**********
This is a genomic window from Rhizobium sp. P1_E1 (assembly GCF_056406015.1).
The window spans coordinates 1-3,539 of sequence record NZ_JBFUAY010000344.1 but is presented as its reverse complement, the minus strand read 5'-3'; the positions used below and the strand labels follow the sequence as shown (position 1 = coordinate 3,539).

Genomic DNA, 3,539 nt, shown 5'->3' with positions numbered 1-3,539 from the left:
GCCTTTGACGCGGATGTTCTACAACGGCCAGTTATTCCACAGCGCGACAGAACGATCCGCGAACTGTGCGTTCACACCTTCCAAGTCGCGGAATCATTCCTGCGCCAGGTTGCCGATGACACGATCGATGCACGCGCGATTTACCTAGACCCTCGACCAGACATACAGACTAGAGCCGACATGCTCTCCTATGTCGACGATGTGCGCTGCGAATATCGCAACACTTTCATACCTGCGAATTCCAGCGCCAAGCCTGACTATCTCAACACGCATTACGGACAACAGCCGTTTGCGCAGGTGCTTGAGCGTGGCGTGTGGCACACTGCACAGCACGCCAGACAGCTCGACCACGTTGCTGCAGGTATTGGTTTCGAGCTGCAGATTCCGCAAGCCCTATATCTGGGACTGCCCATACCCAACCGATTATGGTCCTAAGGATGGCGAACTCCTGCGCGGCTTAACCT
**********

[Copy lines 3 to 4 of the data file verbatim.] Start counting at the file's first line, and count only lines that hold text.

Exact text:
Genomic DNA, 3,539 nt, shown 5'->3' with positions numbered 1-3,539 from the left:
GCCTTTGACGCGGATGTTCTACAACGGCCAGTTATTCCACAGCGCGACAGAACGATCCGCGAACTGTGCGTTCACACCTTCCAAGTCGCGGAATCATTCCTGCGCCAGGTTGCCGATGACACGATCGATGCACGCGCGATTTACCTAGACCCTCGACCAGACATACAGACTAGAGCCGACATGCTCTCCTATGTCGACGATGTGCGCTGCGAATATCGCAACACTTTCATACCTGCGAATTCCAGCGCCAAGCCTGACTATCTCAACACGCATTACGGACAACAGCCGTTTGCGCAGGTGCTTGAGCGTGGCGTGTGGCACACTGCACAGCACGCCAGACAGCTCGACCACGTTGCTGCAGGTATTGGTTTCGAGCTGCAGATTCCGCAAGCCCTATATCTGGGACTGCCCATACCCAACCGATTATGGTCCTAAGGATGGCGAACTCCTGCGCGGCTTAACCT